How to Write a Business Blog

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This eBook is written for anyone writing a blog to promote their business. It assumes you – as the author - have a pretty good understanding already of who your clients, customers and prospects are, and have already selected a blog software or service (or are already using one).

This eBook includes an overview of….

Planning Your Blog
* Identifying goals for your blog
* Creating an editorial calendar
* Setting up an editorial review board

Creating and Publishing Your Blog
* Writing blog posts
* Adding images to your blog

Optimizing Your Blog’s Impact
* Using categories and tags for search engine optimization (SEO)
* Best practices for linking to your blog on social media

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How to Write a Business Blog

  1. 1. How to Write a Business Blog A Guide to Successful B2B Blogging copyright © 2013
  2. 2. What’s Covered in this eBook This eBook is written for anyone writing a blog to promote their business. It assumes you – as the author - have an pretty good understanding already of who your clients, customers and prospects are, and have already selected a blog software or service (or are already using one). This eBook includes an overview of…. Planning Your Blog    Identifying goals for your blog Creating an editorial calendar Setting up an editorial review board Creating and Publishing Your Blog  Writing blog posts  Adding images to your blog Optimizing Your Blog’s Impact  Using categories and tags for search engine optimization (SEO)  Best practices for linking to your blog on social media copyright © 2013
  3. 3. Planning Your Blog copyright © 2013
  4. 4. Identify your goals There are many reasons you may want to create a blog – to improve your website’s Search Engine Optimization (SEO), to enhance your social media sites, to promote your business’ products and services – but all of these reasons reflect YOUR goals. What’s most critical, however is what your blog can do for your your target audience. Before you start, you must decide what your readers will get out of reading your blog. What benefit will the blog offer? If you haven’t identified your readers and their needs, you won’t attract readers. Your target audience… is usually your customers and prospects, but may include other business readers in your industry. If you have more than one audience, and their needs vary enough that you have created separate marketing and sales tools for each audience, then you will need to consider that when creating your blog. Often just alternating blog topics so that you relate to each audience will ensure that you cover all customers and prospects. Sometimes, having a different author for each audience makes the process of talking to different audiences easier, but it is not necessary if the blog author understands each audience segment and their needs. Reader needs… think about what your customers and prospects need to help them succeed in their careers. They may want to read your blog so they can:     copyright © 2013 Keep up on industry trends Make informed buying decisions Make their jobs easier – and avoid mistakes Learn about best practices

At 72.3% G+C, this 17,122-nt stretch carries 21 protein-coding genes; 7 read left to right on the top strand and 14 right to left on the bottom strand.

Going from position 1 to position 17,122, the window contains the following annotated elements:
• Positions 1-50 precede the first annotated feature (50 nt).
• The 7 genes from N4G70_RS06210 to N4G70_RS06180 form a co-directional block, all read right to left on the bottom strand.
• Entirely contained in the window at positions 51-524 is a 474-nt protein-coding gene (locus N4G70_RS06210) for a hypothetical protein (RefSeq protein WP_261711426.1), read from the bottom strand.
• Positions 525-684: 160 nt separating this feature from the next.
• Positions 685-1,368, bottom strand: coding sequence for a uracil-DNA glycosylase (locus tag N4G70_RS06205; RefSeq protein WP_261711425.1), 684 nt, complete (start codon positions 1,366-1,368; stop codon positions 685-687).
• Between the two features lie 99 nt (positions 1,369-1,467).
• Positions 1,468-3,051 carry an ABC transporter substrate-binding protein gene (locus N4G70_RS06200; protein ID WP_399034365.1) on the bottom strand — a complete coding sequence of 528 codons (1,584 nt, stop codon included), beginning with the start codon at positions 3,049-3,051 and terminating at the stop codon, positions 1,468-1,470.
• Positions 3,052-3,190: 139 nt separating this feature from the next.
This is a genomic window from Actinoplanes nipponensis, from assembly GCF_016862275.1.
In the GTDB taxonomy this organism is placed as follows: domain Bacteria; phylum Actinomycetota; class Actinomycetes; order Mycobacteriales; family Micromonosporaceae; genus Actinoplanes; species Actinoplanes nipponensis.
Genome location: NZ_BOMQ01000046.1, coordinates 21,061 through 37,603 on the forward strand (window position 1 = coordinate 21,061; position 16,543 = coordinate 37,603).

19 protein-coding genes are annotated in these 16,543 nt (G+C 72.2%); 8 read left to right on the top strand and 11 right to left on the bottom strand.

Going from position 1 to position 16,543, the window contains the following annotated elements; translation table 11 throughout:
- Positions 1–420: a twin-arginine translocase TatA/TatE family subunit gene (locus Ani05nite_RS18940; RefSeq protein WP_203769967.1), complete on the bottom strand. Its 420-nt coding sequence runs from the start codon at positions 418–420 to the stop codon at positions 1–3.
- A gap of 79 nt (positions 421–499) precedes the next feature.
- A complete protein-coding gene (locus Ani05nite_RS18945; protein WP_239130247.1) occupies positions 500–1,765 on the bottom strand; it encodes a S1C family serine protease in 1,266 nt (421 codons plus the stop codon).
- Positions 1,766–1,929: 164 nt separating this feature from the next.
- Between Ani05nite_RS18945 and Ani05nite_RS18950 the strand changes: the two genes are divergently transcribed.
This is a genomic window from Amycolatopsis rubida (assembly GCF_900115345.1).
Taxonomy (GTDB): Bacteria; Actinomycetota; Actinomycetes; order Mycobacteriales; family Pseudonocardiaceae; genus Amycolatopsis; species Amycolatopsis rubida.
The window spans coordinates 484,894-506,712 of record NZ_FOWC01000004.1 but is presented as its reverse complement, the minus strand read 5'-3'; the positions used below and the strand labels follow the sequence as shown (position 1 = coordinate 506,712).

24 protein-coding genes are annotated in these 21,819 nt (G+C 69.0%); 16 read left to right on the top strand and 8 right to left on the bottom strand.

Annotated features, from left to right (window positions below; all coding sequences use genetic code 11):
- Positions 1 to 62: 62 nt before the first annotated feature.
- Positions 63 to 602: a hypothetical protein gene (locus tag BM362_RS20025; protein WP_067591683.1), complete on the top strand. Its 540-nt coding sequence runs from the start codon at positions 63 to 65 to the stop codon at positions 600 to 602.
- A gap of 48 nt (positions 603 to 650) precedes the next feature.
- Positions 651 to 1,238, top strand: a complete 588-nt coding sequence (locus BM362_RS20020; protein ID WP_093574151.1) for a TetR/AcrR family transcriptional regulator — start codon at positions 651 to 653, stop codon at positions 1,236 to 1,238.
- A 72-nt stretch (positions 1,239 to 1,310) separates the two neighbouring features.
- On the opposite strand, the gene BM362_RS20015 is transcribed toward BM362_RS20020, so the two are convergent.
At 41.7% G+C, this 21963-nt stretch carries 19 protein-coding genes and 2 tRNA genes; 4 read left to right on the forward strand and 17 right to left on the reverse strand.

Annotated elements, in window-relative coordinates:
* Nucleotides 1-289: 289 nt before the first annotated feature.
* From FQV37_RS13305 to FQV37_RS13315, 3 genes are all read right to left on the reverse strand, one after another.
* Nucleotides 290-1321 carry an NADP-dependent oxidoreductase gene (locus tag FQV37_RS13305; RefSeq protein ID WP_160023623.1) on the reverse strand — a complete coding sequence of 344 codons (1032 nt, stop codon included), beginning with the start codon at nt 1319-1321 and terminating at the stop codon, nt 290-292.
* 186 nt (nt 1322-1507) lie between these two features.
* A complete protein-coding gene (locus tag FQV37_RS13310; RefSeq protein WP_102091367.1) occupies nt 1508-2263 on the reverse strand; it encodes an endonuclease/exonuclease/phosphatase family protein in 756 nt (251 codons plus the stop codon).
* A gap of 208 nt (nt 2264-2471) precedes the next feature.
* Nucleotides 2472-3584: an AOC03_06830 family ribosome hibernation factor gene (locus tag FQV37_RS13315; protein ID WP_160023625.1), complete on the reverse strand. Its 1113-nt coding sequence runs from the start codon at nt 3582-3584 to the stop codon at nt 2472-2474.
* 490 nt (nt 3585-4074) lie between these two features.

5. 5. Create an editorial calendar Once you’ve identified your audience and their information needs, make a list of what you want to communicate as a company. Are you sharing information about: a    Products & services? New rollouts? Upcoming events? Create a matrix in a spreadsheet. The columns will be the information needs of your audience and the rows will be your communications needs. Develop topics based on the intersection of these needs. This is the starting point for your editorial calendar. 1. Decide the frequency with which you want to write your blogs. Starting with one per week will help you establish a following. 2. Organize topics to vary the subject matter or the approach to the subject. 3. Recruit people within your organization to write the blogs. Knowledge and writing skills are needed, but a writer and a content expert can also successfully collaborate to write a blog together. A spreadsheet-based Editorial Calendar The matrix of reader needs and communication needs If you want to blog posts that coincide with a product rollout or major event, then make sure that you time those particular posts for maximum impact. copyright © 2013
  6. 6. Set up an editorial review board Misspellings, bad grammar, and incorrect information will undermine the credibility of your blog, but even the most careful writer can make mistakes. To support your blog writer and increase the professionalism of your blog site, you should set up an internal editorial review board (even if it’s one person). Make sure that those selected to review blogs can commit to a quick turnaround and understand their role. After the first several weeks of work, a follow-up meeting should be called to review practices and make any adjustments to the time needed to respond and to adjust any other processes. The role of this group should not be to pick apart the writer’s style, but rather to look for    misspelled words, grammar mistakes, and to double check facts. The blog content should be shared via a Word document at least a day or two prior to being posted, with a deadline for comments and corrections. Use the “Track Changes” feature in Word to make it easier for the blog writer to see corrections and comments. In newer versions of Word there is a “Lock Tracking” function to ensure that all who review the document are in the Track Changes mode. copyright © 2013 Next: Creating and Publishing Your Blog
  7. 7. Creating and Publishing Your Blog copyright © 2013
  8. 8. Writing blog posts Blogging uses a very specific form of writing with its own STRUCTURE, TONE, and LANGUAGE. It is meant to be ENGAGING and to get the reader to respond by commenting. It should have a personality and should quickly pull the reader in.  Make the introduction brief and easy to follow, but promise some benefit to the reader if they read the entire post.  Tell a story – this is a “conversation” with the reader. You don’t want to talk down or go on for too long. Try to draw in even the most casually interested reader.  Speak to the reader: • Show you understand the reader’s situation • Answer the questions your reader would probably ask  Ask a positive question to psychologically pull the reader into the story.  What is the call to action? • To view a related post? • To click through to a product page? • To post a comment? STRUCTURE Headline Intro BLOG Call to Action Ask a Question Story Ask a question  Write headlines that grab the attention: • Appeal to people’s curiosity • Appeal to their self-interest • Make it newsworthy readers copyright © 2013